That’s why we decided that Duolingo would be completely free. This is always a stated goal of Duolingo: somebody who doesn’t have a bank account should be able to use all of the learning content of Duolingo. That’s our stated goal and we remain true to it to this day.”

GeekWire: In the past few years Duolingo has monetized via ads, in-app purchases, monthly subscriptions, and the Duolingo English Test. How has the company’s revenue model evolved over time?

von Ahn: “We had ideas of revenue models. But back in 2011, there were companies like Tumblr that had no idea how they were going to make money, but they were really big and everybody was investing in them. It was okay to just show up and say, ‘We don’t know how we’re going to make money but we’re going to make this big, trust us. Surely once you’re big you can figure out the money.’ I think that was pretty okay back then; I think it’s much less okay now.

For the first three years of the company, we did not worry too much about revenue. That was fine because we kept on growing. We were the number one education app and we remain the number one education app. I think investors were quite happy with us.

At some point, when we reached a valuation of almost $500 million, we started feeling bad. We were like, ‘all right, we probably should figure something out to monetize.’ That’s when we really started thinking about how to monetize and how to do it well. That’s also when we hired our head of business and it’s been pretty successful. We monetize through ads and through subscriptions.”

(GeekWire photo / Nat Levy)

GeekWire: You have also made money via crowdsourcing, helping sites like CNN and BuzzFeed translate their articles.

von Ahn: “We don’t do that anymore. It was too hard. Two things happened. First, most of our employees started shifting toward making translations more accurate because that’s where the money was coming from. We realized we were shifting from an education company to a translation company. That’s not what either Severin or I wanted to do.

Then we also saw that translation is a shitty business. We decided not to do that and we thought we could make a lot more money with things that are related to actual education. That was a good decision, at least for the company.”

GeekWire: Do you advise other entrepreneurs to just go build something and see what happens and hopefully you get enough users and then you can start charging? How should someone think about that?

von Ahn: “It’s really hard to give that type of advice. It really depends on the context. In some cases there are certain things that I will tell you, you better have a freaking business model for that. If you’re making an online game, yeah, you probably should launch it with some in-app purchase monetization scheme. It’s hard to say, but I think for what we did it was actually the right call to not worry too much about monetization. We came in with a product that was superior to Rosetta Stone and free. By now, they’re pretty much dead. It’s amazing that they’re still around. Their stock has plummeted, whereas we’re worth six times as much as they are.”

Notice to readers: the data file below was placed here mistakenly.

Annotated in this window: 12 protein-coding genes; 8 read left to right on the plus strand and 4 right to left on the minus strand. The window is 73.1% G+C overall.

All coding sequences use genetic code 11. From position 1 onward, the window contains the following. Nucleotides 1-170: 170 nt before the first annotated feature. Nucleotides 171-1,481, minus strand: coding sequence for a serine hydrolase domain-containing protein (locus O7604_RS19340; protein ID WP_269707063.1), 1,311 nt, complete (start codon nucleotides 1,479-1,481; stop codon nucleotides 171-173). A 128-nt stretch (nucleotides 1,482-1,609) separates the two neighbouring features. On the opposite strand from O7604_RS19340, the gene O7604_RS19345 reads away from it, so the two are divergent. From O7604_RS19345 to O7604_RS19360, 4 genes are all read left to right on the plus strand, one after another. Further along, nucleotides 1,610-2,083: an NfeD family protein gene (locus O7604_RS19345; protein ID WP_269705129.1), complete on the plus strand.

Inside Duolingo’s offices in Pittsburgh.

GeekWire: What did you guys do differently?

von Ahn: “Rosetta Stone at some point had 1,000 employees, and something like 800 were in a marketing role. This was not a language learning company. This was a marketing company that was marketing some stuff. They were not innovating. They were an excellent marketing company, but they were just not a great product company. The better product doesn’t always win, but in this case, I think the better product won.

One other thing we did really well is we rode the mobile wave perfectly. We came in at exactly the right time. This was not because we were so smart; this was by luck. We launched our iOS app on a Thursday and by Tuesday we were the number one education app. We remained the number one education app from then on. It just happened.

Now, it’s very hard to compete with us because we have so much more data. We can do much more intelligent things; the rich get richer phenomenon. If you go look at the charts, we’re number one, and more people download us because we’re more featured. It’s very hard to compete with that.”

GeekWire: What’s your secret sauce?

von Ahn: “We’re a product organization. We have 115 employees, and probably 90 are working on the product. That means we’re just making the thing better. We’re not spending money trying to sell it, we’re not spending money trying to dress it up or anything. We’re making the thing we do better. I think that has gotten us pretty far.

Staying true to our mission has helped us in two ways. One is being able to attract really good employees. Most of our employees have competing offers from very well known companies, like Facebook or Google. They choose us usually because of the mission. Also our users, a lot of them are big advocates for us because they see our mission and think Duolingo, they’re the good guys. Nobody thinks Rosetta Stone is the good guys. It’s not like they’re bad people, they just didn’t position themselves as being the good guys because their mission was ultimately make money. For some people that works, but that’s not an inspiring mission.”

GeekWire: How do you maintain your mission while growing the business?